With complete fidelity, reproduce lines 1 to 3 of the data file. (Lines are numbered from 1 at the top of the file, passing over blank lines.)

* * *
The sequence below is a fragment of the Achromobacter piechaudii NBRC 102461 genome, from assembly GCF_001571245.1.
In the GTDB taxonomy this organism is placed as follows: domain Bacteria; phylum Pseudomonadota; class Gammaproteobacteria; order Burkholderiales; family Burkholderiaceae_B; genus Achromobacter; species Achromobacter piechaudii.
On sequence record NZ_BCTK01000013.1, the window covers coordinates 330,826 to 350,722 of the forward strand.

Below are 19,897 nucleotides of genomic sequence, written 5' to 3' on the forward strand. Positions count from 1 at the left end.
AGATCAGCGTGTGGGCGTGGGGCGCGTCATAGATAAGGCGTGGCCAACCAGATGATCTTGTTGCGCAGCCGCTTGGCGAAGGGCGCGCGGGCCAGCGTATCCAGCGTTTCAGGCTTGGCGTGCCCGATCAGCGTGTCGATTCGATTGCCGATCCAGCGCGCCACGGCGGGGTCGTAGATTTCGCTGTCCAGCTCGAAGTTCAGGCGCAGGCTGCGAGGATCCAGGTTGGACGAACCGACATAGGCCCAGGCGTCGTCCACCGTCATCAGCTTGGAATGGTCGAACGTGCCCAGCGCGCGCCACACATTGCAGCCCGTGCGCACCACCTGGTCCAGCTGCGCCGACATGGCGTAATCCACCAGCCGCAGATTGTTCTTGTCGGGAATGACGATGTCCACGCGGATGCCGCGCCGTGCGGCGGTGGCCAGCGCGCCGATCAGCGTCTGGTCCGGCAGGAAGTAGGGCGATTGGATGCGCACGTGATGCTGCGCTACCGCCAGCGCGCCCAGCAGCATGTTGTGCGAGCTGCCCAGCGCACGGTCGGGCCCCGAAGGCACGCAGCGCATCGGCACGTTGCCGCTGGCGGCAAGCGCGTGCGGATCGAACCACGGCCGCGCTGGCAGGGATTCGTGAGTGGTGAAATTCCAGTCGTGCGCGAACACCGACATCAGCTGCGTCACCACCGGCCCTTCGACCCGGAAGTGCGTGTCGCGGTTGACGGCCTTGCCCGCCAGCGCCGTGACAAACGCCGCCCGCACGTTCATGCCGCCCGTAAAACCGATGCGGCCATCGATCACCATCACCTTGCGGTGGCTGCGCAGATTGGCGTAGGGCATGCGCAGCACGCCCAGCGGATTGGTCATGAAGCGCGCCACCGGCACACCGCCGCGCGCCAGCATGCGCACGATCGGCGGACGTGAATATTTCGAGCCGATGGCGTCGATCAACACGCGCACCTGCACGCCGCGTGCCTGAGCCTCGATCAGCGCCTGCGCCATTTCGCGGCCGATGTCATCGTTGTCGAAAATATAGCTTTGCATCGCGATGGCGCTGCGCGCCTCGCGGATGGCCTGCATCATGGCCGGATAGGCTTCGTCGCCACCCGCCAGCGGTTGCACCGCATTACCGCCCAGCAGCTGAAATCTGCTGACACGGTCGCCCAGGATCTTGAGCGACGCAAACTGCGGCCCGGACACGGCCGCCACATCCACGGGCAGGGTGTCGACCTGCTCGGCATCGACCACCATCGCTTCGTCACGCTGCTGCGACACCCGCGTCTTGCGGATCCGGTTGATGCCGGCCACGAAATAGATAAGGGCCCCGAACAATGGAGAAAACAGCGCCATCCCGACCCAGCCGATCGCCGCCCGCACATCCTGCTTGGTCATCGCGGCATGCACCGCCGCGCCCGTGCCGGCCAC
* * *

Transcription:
The sequence below is a fragment of the Achromobacter piechaudii NBRC 102461 genome, from assembly GCF_001571245.1.
In the GTDB taxonomy this organism is placed as follows: domain Bacteria; phylum Pseudomonadota; class Gammaproteobacteria; order Burkholderiales; family Burkholderiaceae_B; genus Achromobacter; species Achromobacter piechaudii.
On sequence record NZ_BCTK01000013.1, the window covers coordinates 330,826 to 350,722 of the forward strand.